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Have the foundation risk team expressed a desire for longer or shorter cadences? Sorry haven’t listened to all the governance calls lately.


Have we considered some kind of forward guidance on SF changes? E.g. if the peg is off by more than x we change the peg with Y. If the peg is of by 2x we change the peg 2y etc. Or something like that. Obviously it would be the executive vote that determines the change no matter the forward guidance but maybe a forward guidance could be somewhat ratified by a on chain poll.

Benefits of forward guidance imo would be that SF changes would be somewhat anticipated by the market. Hence the effects of a SF change would manifest faster in the data. This I assume would be beneficial especially if we move to longer SF poll cadences which is why I am raising this question now.

Formulating and finding consensus on such forward guidance would also be a nice preparation for automating SF changes one day. This forward guidance would kind of be the spec of such a SF change algorithm.

I don’t really disagree, but I couldn’t think of any others. If anyone from the short cadence lobby wants to throw up some more advantages to shorter cadences in general, I’d be happy to add them to the OP.

Maybe, this decision process is fairly expensive in terms of time. We should try to find a good spot now or potentially we could agree to ‘trial’ 2, 3 or 4 week cadences for a few months each, and see which works better.

I would guess that @Vishesh would be in favour. Not sure about @cyrus and @Primoz

This came up previously in this thread: Signal request/ Poll: Define standard stability fee changes based on recent price of DAI There was some discussion, but I think it’s more complicated than it sounds. I’m undecided on it.

Thus far this is seems fairly contentious at 6 to 6. Do any of the voters for status-quo want to share their arguments as to why a shorter (one week) cadence is preferable to a longer one?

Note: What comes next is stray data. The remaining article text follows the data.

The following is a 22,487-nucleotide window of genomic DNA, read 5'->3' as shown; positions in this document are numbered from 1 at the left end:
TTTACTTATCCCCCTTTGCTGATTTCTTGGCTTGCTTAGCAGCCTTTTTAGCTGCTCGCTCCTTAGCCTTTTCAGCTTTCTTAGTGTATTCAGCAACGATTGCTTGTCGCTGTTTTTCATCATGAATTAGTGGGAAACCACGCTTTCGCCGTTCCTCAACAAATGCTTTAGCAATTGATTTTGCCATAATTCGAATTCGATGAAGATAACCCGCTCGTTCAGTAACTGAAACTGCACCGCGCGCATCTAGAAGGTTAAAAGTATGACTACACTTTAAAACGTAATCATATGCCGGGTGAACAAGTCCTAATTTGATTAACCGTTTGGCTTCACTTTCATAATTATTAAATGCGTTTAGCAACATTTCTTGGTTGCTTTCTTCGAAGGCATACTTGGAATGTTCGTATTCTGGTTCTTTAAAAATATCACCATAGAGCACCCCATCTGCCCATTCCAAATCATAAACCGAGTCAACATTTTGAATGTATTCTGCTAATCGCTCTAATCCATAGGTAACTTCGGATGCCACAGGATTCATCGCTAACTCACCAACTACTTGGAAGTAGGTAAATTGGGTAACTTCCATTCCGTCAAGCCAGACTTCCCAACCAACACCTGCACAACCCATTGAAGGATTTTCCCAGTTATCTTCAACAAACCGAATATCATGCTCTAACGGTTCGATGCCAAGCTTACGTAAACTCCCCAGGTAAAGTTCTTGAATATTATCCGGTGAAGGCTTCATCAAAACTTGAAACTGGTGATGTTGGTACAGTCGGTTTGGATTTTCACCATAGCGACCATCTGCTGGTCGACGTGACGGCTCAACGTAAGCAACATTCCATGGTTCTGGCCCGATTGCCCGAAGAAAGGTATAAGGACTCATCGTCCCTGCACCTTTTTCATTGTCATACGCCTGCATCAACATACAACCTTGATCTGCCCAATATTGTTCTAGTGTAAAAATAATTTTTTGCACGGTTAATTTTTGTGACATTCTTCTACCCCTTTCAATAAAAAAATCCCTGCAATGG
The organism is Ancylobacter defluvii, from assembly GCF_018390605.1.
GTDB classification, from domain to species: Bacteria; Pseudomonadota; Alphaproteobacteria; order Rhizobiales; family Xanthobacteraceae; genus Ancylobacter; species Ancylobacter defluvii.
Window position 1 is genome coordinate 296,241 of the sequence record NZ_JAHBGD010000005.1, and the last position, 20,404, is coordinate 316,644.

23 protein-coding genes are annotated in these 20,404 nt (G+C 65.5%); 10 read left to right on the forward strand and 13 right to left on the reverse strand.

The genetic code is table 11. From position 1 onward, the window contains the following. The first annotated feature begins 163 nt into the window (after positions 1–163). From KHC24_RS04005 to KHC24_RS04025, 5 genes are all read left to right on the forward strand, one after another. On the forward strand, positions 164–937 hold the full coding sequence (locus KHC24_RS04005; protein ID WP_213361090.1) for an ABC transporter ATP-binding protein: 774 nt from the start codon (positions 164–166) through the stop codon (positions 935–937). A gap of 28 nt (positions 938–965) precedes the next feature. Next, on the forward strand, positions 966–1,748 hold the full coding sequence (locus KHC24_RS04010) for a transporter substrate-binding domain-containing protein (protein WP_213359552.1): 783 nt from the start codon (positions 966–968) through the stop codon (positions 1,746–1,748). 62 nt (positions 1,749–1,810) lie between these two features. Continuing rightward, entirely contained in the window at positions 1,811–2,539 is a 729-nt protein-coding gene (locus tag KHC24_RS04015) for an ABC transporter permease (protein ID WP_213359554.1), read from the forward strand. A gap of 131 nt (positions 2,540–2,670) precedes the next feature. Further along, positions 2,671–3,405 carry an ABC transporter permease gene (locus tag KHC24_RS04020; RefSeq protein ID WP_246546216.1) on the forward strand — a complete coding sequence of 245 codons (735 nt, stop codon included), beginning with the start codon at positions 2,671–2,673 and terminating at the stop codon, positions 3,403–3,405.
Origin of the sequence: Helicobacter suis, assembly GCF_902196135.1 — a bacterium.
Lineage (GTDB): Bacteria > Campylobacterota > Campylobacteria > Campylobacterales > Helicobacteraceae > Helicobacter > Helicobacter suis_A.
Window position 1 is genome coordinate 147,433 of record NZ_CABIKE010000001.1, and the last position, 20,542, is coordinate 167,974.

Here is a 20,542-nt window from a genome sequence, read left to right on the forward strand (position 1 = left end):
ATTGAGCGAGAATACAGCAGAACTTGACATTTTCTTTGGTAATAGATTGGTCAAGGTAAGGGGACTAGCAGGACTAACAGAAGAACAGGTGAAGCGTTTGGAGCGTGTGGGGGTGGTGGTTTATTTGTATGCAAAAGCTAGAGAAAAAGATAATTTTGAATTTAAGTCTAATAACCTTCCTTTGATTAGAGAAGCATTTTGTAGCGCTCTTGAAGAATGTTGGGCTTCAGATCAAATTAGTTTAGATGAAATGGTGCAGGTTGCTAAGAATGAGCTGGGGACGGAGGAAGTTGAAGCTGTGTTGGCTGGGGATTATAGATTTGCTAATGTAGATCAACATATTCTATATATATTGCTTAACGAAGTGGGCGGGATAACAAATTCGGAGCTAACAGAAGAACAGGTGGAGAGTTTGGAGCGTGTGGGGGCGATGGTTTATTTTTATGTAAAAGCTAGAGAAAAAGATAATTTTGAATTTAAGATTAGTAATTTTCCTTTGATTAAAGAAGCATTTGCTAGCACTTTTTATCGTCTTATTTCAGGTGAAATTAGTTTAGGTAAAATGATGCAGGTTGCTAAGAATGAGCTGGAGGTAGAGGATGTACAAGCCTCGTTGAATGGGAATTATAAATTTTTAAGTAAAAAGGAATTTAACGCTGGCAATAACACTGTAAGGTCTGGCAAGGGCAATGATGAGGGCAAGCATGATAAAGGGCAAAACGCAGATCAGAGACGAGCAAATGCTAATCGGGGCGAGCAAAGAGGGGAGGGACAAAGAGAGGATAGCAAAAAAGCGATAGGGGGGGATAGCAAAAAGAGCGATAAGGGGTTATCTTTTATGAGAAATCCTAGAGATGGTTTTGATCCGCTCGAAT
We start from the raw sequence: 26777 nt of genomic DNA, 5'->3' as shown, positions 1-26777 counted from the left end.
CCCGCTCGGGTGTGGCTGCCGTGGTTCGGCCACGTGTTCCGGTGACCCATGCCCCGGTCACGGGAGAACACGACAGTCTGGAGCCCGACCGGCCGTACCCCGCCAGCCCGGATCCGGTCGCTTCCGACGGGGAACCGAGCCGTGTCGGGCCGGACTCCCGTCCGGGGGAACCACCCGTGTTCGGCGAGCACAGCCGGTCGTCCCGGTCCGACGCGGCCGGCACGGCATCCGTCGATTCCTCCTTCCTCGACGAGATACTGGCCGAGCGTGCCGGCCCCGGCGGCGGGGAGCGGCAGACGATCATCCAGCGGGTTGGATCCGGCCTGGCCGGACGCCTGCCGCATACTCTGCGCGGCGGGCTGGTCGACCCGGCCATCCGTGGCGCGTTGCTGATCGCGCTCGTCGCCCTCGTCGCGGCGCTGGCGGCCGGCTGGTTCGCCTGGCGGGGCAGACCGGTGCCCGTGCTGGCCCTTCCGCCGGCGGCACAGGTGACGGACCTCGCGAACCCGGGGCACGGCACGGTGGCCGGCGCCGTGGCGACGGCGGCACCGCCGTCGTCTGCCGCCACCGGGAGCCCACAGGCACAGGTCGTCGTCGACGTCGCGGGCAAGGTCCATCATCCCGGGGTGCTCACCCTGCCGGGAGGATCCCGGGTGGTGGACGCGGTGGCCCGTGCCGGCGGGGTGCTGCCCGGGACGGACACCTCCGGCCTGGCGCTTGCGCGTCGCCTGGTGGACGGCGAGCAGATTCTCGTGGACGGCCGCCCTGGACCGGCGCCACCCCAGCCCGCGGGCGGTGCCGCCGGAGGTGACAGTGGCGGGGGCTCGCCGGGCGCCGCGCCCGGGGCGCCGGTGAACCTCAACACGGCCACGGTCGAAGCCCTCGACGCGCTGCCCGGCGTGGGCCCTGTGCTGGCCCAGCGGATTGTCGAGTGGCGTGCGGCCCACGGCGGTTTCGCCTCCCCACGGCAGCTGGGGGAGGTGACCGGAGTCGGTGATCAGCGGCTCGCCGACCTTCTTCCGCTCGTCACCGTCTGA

@tbone @NikKunkel @swakya @jernejml @Aaron_Bartsch @lix

To me the arguments currently look rather one-sided in favour of moving to a longer cadence, it would be great to get an idea of your reasoning so that I can either add it to the initial post and/or argue the points. In the principles of scientific governance, could you guys share why you believe what you believe?

Is anyone considering moving directly to a three or four week cadence?

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I think it outweighs all other arguments combined.


Can’t say I thought very deeply before voting here. I’m guided by the idea that voting should be as continuous as possible. Ideally we’d have a module that sets the fee as the vote-weighted average (with a fixed delay) and anyone gets “SF module” votes they can change at any time. Since we don’t have that, the faster the cadence the better the continuous approximation.

Of all the arguments for a longer cadence, the one about having time to observe the effect of changes is the most persuasive to me. We are in a transition phase anyway (and probably will be for a while!) so I’m completely open to experimentation. I’m happy with us going for 2 weeks.


I used to think we needed slower changes too. I changed my mind during the long stent below 1 we had late January - May of 2019. Voting every two weeks is not nearly frequent enough to respond to demand for leverage due to ETH volatility. If feasible, I would vote every day. I realize this wouldn’t work due to extreme governance fatigue, so settling at once per week is already making a trade off to allow inefficient decentralized governance.